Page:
There are of course a number of changes we go through in our working lives as work impacts life and life impacts work; a new job, moving to managerial role, paternity, maternity, restructuring, bereavement leave, long term absence, redundancy, to name a few.
By the time people are in the middle of that change it is often hard to make sense of the experience as people navigate their way through an array of practical changes which leaves little energy, time, and motivation to deal with the emotional impact of change, to begin to ask some really big questions about identify, purpose and the value we bring to the world as a result of change.
The Social Readjustment Rating Scale (Holmes and Rahe Stress Scale) that explored those life events that cause the greatest level of stress by and large all have an element of change to them. Uncertainty about your job can lead to worries about where you live, whether you can pay the mortgage or the rent, your ability to provide for your family, whether anyone else will ever value the skills you bring.
Through the insight I have gathered and the personal experiences shared with me in supporting many people through periods of significant change, it feels clear that we need to prepare people and develop their skills and understanding of change before the change even happens. Seeing it as a journey of self-awareness, learning about ourselves through periods of change and exploring our strengths, values and the support needed to help us through change moving forwards. During major life events we certainly know what and who has helped us through those critical periods and have a better understanding of what is important to us so why not use that as a vehicle to acknowledge and capture that to further our resilience in the future?
Everyone is busy and finding the time to have these understanding and managing change people conversations isn’t always easy to find, especially if the processes feel complex and onerous. So here are a couple of easy-to-use coaching tools to promote and support and individual’s understanding of change you may want to consider as part of a personal development conversation, a pre induction before someone joins your organisation, or as reflective practise.
1. Balance wheel Using a simple balance, snapshot or sometimes referenced as a life wheel you can start to help someone understand what might or has changed for them – be that their financial health, the impact this has had on their family, their sense of belonging, or sense of worth, purpose and value to society. By exploring some of these areas raises what might change which then provides the opportunity to consider what options there might be around managing or actioning some of these needs and the support required to make that happen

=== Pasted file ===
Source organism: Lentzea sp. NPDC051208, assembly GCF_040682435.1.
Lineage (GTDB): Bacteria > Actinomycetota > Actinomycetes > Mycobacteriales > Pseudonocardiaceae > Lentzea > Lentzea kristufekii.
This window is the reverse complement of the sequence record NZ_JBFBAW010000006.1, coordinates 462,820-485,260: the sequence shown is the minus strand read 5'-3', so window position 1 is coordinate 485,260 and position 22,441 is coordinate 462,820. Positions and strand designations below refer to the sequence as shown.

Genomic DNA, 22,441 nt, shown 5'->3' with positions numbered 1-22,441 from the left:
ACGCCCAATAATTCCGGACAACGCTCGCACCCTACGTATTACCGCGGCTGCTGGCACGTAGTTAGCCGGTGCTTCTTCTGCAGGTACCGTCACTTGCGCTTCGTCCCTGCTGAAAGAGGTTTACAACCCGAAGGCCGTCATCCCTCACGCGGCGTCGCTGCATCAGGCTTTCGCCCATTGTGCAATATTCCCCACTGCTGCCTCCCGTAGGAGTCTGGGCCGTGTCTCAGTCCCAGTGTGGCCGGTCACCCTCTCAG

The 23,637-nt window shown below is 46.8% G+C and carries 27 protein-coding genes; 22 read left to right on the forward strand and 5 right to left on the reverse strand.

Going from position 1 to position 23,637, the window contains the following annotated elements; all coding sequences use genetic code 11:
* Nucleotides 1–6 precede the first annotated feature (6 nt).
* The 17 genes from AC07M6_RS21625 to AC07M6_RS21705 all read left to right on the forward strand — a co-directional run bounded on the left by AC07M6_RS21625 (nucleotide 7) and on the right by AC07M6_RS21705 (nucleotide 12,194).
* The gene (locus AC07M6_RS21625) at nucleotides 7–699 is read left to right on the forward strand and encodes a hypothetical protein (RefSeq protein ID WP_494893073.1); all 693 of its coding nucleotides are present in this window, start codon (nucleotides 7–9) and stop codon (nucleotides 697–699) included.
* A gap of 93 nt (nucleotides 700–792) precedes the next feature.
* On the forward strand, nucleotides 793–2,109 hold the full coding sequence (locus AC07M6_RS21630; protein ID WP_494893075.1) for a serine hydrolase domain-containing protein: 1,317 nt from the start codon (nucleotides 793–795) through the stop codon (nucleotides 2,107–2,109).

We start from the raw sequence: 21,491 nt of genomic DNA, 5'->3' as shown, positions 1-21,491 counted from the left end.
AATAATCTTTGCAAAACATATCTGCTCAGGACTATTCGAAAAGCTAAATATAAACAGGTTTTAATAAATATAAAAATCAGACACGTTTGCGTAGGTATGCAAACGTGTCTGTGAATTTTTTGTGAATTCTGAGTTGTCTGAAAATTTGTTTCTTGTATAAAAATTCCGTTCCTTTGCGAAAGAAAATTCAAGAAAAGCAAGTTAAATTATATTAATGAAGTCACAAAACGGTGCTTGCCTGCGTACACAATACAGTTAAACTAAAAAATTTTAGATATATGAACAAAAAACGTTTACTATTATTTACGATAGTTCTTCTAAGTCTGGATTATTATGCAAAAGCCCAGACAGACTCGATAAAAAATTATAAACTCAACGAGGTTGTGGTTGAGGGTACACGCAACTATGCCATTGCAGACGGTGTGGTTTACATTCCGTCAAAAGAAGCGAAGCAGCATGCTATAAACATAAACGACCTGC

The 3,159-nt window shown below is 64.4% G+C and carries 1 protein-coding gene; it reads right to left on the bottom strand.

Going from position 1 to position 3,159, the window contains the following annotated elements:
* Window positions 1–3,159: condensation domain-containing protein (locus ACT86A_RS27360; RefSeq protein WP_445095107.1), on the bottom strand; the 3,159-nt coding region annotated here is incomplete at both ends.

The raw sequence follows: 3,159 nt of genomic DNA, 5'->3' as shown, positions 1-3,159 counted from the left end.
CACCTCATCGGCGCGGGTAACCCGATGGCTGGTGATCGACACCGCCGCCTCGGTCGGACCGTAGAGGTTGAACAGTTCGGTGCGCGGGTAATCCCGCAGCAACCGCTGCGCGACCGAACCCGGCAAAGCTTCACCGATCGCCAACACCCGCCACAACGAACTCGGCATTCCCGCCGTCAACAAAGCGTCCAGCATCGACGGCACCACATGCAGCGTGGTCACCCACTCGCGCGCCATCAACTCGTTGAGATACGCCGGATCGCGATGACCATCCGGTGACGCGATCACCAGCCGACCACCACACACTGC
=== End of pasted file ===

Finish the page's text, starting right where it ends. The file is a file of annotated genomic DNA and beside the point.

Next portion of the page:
2. Autobiographical timeline I have found this has been a great resource to enable people to think about the change that has happened in their life up until this current moment in time. Exploring some of those periods of critical change can really help someone understand the strengths that have got them through change in their life, the values that have kept them grounded during that change and the people who have supported them through it
3. Wellbeing routines Proactively encouraging and holding people accountable to continue to embrace their individual wellbeing plans, habits and routines to support and enable people to have the physical and mental foundations to be able to deal with change
And by supporting people in this way you are providing them with the insight and opportunity to know and feel they can be resourceful, to face change whenever that might come.
If you ever want to explore what this means in more detail for you, your team or your business please contact Dawn at firstname.lastname@example.org or call 0780 389 1568.